Anything Out There Better than Cherry? Help me out guys

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Blog entry by Chelios posted 05-05-2010 04:29 AM 1720 reads 0 times favorited 9 comments Add to Favorites Watch

I want to do a recount of all the woods I have worked with and let you know which one is my favorite so far in terms of how easy it is to work it, how straight does it stay, how good it looks finished and how good it smells even. I would like to know your favorite and why. thanks

Maple- Hard to work with hand tools but I like that it is so strong in my pieces. They turn out really sturdy. I use this the most because it is so inexpensive

South american mahogany- Really dense and easy to work with but I could only get small pieces of it. Made an electric guitar out of it..Will post it later.

Padauk- Used it once so far and like the finish of it. It drills so easy and hand tools worked well on it but it checks easy

Blood wood – So dense- I liked that it has that heavy feel to it and how it looks. It chips easily though and it was hard to use handtools on it. And it is so expensive I didn’t want to run it on the power tools to square up the stock.

Walnut- Like the smell it makes when I rip it- Don’t like that it has a lot of knots and the hand tools don’t work great on the parts with changing grain. It seems to me that the same board alternates grain and densities and it makes it a bit unpredictable.

Oak- don’t like the smell it has. It builds so straight it is great for cabinets and framework but I don’t like the pores so open.

Pine- Great favorite of mine. It reminds me of my pa- He would only work with pine. I like it how it smells and that it is cheap. I don’t like working it with hand tools because soft wood is so delicate and all the mistakes show up.

Birch- Same a maple but I didn’t like the grain as much.

Ebony- Can’t beat it. I only wish one could have acces to bigger boards. The color is amazing. It works great with handtools.

Cedar- I love how it smells and that it is light. If I get the stuff that doesn’t have as many knots I really like the texture of the pieces I make.

Poplar- It is really oily and hard. I didn’t like working with it because it twists so easy and it is so hard to cut into. I like the way it stains.

Wenge- Beautiful color but it is so brittle and splinters like hell. I cut myself up handling wenge.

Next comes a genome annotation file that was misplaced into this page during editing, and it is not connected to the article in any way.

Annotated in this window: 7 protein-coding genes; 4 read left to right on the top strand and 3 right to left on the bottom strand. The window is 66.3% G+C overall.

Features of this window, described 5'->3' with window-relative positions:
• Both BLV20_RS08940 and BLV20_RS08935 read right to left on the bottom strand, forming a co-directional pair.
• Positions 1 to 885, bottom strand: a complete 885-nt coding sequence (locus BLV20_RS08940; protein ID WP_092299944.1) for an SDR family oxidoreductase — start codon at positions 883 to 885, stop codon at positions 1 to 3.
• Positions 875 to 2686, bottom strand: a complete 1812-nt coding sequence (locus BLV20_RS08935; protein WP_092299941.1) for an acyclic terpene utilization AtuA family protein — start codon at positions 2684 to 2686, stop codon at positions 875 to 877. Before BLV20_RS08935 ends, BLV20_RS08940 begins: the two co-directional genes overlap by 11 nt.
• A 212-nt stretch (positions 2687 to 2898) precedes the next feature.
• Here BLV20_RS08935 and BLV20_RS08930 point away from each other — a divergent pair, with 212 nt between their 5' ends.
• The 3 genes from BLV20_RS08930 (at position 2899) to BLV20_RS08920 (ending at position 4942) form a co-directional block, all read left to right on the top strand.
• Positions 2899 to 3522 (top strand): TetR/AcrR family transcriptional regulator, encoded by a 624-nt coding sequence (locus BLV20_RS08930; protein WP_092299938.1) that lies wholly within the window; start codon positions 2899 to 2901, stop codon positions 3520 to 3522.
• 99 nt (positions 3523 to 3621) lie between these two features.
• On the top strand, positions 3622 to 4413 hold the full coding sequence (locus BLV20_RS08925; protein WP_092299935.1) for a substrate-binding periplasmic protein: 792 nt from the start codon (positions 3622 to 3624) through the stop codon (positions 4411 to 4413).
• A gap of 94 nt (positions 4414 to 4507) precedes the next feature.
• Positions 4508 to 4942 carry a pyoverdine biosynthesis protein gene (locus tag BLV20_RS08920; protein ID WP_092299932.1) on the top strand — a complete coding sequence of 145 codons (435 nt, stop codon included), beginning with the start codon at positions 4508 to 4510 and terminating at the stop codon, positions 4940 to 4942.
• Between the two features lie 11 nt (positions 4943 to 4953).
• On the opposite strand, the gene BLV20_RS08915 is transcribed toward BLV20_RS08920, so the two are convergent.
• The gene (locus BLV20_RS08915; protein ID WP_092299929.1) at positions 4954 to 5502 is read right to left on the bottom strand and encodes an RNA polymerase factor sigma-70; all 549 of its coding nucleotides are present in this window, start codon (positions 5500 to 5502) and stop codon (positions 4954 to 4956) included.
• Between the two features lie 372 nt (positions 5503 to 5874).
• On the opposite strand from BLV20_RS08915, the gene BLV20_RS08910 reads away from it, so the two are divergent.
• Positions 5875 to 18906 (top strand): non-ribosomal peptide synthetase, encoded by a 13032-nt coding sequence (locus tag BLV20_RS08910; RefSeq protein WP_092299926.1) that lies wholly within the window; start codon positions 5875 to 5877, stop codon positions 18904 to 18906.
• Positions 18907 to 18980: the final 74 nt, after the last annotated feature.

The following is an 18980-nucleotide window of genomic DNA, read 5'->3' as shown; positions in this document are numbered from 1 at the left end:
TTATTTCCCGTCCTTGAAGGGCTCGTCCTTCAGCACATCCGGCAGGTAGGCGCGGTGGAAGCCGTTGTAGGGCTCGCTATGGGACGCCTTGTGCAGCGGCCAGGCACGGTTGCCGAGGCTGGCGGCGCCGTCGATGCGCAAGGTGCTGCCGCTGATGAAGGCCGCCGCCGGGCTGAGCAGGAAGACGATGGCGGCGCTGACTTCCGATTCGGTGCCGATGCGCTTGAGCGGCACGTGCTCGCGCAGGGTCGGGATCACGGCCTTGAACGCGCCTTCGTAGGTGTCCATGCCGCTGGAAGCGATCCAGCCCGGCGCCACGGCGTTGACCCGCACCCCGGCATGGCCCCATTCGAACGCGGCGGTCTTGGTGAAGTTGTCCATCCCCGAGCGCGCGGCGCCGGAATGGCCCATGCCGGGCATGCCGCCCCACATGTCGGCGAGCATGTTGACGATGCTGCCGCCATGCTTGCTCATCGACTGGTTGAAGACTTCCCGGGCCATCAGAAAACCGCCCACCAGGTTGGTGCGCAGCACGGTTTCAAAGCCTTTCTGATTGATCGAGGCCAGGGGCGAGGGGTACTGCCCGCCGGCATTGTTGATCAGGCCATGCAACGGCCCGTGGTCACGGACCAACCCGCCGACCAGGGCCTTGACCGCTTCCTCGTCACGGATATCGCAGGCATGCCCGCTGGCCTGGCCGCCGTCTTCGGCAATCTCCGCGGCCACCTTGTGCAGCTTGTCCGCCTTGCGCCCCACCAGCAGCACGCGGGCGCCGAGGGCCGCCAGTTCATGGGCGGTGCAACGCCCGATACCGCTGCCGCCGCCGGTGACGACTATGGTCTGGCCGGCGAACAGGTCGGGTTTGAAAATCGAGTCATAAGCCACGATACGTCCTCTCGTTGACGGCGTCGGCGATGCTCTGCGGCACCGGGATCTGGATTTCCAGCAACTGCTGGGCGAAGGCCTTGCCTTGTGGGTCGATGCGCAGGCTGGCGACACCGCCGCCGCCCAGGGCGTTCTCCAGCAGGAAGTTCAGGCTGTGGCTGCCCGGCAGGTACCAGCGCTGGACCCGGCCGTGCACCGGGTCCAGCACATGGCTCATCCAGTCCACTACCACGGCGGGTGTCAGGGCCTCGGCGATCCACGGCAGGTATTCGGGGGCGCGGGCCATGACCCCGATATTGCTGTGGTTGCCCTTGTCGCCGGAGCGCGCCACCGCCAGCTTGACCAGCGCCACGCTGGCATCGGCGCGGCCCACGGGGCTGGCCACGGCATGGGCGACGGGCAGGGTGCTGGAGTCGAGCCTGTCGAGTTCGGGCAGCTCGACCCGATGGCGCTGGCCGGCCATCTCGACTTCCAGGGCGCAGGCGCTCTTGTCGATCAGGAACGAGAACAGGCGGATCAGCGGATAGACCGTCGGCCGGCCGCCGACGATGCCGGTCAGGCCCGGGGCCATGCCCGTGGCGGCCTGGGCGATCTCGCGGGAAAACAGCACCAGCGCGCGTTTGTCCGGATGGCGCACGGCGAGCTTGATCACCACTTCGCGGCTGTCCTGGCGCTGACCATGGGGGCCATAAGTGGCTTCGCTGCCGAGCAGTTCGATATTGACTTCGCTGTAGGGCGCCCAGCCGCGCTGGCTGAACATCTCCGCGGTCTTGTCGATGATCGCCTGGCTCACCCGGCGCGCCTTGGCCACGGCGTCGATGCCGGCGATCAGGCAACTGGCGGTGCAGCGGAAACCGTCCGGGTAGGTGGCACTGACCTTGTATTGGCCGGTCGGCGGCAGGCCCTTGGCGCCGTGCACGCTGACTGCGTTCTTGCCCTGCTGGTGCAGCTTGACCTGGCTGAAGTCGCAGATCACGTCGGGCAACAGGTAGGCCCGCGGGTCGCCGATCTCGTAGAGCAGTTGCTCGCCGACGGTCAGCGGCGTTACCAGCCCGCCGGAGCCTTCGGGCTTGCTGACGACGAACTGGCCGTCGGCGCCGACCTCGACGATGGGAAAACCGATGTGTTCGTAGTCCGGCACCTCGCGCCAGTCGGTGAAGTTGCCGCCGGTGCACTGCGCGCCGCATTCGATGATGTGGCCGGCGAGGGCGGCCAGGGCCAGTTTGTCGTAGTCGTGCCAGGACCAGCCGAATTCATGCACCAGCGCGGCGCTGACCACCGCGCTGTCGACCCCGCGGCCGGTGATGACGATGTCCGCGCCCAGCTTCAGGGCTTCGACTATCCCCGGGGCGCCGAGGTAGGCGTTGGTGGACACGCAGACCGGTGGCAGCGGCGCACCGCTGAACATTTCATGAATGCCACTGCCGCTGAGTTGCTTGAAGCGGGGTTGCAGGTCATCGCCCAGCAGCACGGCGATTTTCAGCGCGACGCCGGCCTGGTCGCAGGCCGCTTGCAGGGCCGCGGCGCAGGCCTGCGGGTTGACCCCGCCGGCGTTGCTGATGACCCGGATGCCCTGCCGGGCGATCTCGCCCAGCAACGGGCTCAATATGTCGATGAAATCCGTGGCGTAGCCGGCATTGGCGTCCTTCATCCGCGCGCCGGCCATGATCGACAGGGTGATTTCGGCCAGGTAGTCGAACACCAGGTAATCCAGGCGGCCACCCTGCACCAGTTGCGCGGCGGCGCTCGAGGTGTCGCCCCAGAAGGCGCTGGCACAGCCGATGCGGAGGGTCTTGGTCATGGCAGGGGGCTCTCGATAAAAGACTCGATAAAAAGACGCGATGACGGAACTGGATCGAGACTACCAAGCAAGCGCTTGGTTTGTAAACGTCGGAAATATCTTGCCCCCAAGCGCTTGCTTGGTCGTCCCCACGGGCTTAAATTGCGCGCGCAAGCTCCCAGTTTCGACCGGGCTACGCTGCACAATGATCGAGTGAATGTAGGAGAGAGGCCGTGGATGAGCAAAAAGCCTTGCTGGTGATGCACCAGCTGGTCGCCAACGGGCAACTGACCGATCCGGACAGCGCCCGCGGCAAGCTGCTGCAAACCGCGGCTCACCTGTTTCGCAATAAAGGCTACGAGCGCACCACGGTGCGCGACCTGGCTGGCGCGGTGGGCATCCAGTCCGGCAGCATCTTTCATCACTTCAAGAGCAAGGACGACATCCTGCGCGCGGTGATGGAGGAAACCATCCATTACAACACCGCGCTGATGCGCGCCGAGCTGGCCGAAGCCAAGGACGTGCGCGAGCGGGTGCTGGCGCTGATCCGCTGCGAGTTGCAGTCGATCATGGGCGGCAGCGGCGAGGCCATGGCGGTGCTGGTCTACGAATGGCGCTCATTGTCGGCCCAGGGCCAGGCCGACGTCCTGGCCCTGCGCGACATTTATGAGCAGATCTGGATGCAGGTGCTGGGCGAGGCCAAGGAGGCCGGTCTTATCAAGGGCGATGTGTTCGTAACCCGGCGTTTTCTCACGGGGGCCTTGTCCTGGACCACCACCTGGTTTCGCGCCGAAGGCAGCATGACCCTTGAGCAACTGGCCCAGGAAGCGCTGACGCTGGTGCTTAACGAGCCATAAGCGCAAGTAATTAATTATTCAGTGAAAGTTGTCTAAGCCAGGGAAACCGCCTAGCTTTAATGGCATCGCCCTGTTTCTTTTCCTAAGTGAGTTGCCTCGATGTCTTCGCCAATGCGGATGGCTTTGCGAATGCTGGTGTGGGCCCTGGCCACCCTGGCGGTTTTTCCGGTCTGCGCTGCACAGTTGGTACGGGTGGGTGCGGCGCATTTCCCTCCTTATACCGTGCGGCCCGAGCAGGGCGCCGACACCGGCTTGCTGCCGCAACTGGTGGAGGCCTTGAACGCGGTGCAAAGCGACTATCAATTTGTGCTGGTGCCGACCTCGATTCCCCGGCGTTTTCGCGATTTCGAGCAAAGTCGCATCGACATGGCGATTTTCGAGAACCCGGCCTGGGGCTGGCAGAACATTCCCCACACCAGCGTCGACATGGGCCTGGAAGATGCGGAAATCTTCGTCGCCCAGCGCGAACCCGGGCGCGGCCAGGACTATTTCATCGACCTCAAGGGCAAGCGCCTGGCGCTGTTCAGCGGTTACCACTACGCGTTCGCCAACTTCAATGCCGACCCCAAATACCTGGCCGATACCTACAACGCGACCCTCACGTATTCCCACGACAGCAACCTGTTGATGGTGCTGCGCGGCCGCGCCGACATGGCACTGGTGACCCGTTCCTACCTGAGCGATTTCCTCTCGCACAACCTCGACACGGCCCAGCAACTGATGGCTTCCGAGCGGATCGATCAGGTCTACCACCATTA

Cherry- My favorite because it is strong enough. Planes with the right amount of pushback. Doesn’t splinter, finishes very nicely and it is not terribly expensive compared to the exotics.

9 comments so far

View Chelios's profile


568 posts in 3866 days

#1 posted 05-05-2010 04:38 AM

Just to clarify…that was red oak and hard maple-

View a1Jim's profile


118079 posts in 4377 days

#2 posted 05-05-2010 07:10 AM

There are thousands of woods it’s hard to say what’s the best.


View Scott Bryan's profile

Scott Bryan

27250 posts in 4622 days

#3 posted 05-05-2010 12:52 PM

I have to agree with you about cherry. It is my personal favorite but it can be fa challenge to work with and it definately needs surface protection. But as far as appearance goes it is by far my favorite.

But Jim is right. There are so many different woods out there and most of us have only a limited access to work with.

-- Challenges are what make life interesting; overcoming them is what makes life meaningful- Joshua Marine

View scopemonkey's profile


191 posts in 4964 days

#4 posted 05-05-2010 04:01 PM

Poplar oily and hard? That’s not been my experience, in fact just the opposite. I like it as a secondary wood or for painted projects, but not as a primary wood. I agree with Skarp about zebrawood, unless you like the smell of cat piss in your shop. On the other end of the “smell” spectrum is my favorite: yellowheart. It looks great (but you must like the color), works and finishes easy, and has a nice spicey smell.

-- GSY from N. Idaho

View archie18's profile


210 posts in 4290 days

#5 posted 05-08-2010 04:25 AM

I prefer walnut. My experience has been just the opposite of yours. Walnut I have planes smoother and cuts smoother than the cherry I have used. The cherry tends to splinter and presents more problems with grain patterns. Both finish beautifully though. I must mention though that most of the wood I have used has been old wood that was in large boards, i.e. 2×12, 3×14, 1×10.

-- Robert in middle TN

View Chelios's profile


568 posts in 3866 days

#6 posted 05-08-2010 04:35 AM

scopemonkey…My experience with poplar was that it was hard to chisel into. It seemed that my chisels got dull real quick and it seemed to me that there was no dust while I chiseled. More like crumbs which made me think it was a bit oily. It finishes real nice though and takes a great stain.

I have an eye out for that zebra wood. Funny thing…the smell of the woods is one of the things that makes it most enjoyable to work with wood. I will think twice about zebra wood.

View Chelios's profile


568 posts in 3866 days

#7 posted 05-08-2010 04:38 AM


Maybe that is why …all the walnut I have access to is real expensive but low quality little boards from the big box store. Maybe I need to get hold of some nicer lumber thats all.

thanks for the tip

View Chelios's profile


568 posts in 3866 days

#8 posted 05-08-2010 04:39 AM


As you can see I have only been fortunate enough to work with very few species…Do you have any one that is most memorable to you?

View Chelios's profile


568 posts in 3866 days

#9 posted 05-08-2010 04:42 AM


That is an interesting take on exotic woods. One really has to wonder and I like that you take the safer stance when it comes to that. That and the fact they are so expensive it really makes me think too. I have never seen cypress but next time I go to the lumber yard I will look it up. I am always looking for a good hand tool friendly species. Thanks for the tip!

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